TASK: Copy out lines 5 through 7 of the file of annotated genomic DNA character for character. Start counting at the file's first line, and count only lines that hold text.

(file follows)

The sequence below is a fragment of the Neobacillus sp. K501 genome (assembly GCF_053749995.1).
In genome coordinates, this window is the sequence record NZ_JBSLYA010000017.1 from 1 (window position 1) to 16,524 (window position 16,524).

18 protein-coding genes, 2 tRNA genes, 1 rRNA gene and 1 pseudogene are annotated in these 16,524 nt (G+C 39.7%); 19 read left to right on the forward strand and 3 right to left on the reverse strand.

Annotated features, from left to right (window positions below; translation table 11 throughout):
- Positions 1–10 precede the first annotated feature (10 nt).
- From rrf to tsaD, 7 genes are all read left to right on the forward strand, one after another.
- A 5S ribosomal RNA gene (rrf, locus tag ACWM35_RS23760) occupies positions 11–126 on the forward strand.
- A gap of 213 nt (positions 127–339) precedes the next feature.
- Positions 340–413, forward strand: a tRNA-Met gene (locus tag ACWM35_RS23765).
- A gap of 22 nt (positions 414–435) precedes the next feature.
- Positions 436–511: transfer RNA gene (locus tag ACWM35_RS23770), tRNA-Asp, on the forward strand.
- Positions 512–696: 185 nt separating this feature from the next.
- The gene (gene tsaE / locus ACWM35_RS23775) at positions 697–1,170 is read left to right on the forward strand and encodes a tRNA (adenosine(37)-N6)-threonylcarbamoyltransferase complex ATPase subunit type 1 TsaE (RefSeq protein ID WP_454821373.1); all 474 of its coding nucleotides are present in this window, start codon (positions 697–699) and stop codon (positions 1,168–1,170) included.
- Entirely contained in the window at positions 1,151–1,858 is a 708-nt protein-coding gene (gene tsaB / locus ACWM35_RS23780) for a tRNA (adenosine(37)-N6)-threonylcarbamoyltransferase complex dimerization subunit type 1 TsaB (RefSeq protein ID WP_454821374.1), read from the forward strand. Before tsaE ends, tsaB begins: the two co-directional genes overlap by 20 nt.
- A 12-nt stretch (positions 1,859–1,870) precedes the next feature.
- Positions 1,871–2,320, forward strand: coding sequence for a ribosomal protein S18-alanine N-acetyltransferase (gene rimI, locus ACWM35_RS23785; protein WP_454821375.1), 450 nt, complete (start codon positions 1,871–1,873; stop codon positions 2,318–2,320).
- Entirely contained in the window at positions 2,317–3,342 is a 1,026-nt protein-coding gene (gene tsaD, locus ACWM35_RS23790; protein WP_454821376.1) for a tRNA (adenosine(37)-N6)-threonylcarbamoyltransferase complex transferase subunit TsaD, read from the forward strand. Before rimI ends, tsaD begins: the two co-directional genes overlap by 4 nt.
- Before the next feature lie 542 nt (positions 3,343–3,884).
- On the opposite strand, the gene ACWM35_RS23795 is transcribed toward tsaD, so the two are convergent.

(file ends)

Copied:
- Positions 1–10 precede the first annotated feature (10 nt).
- From rrf to tsaD, 7 genes are all read left to right on the forward strand, one after another.
- A 5S ribosomal RNA gene (rrf, locus tag ACWM35_RS23760) occupies positions 11–126 on the forward strand.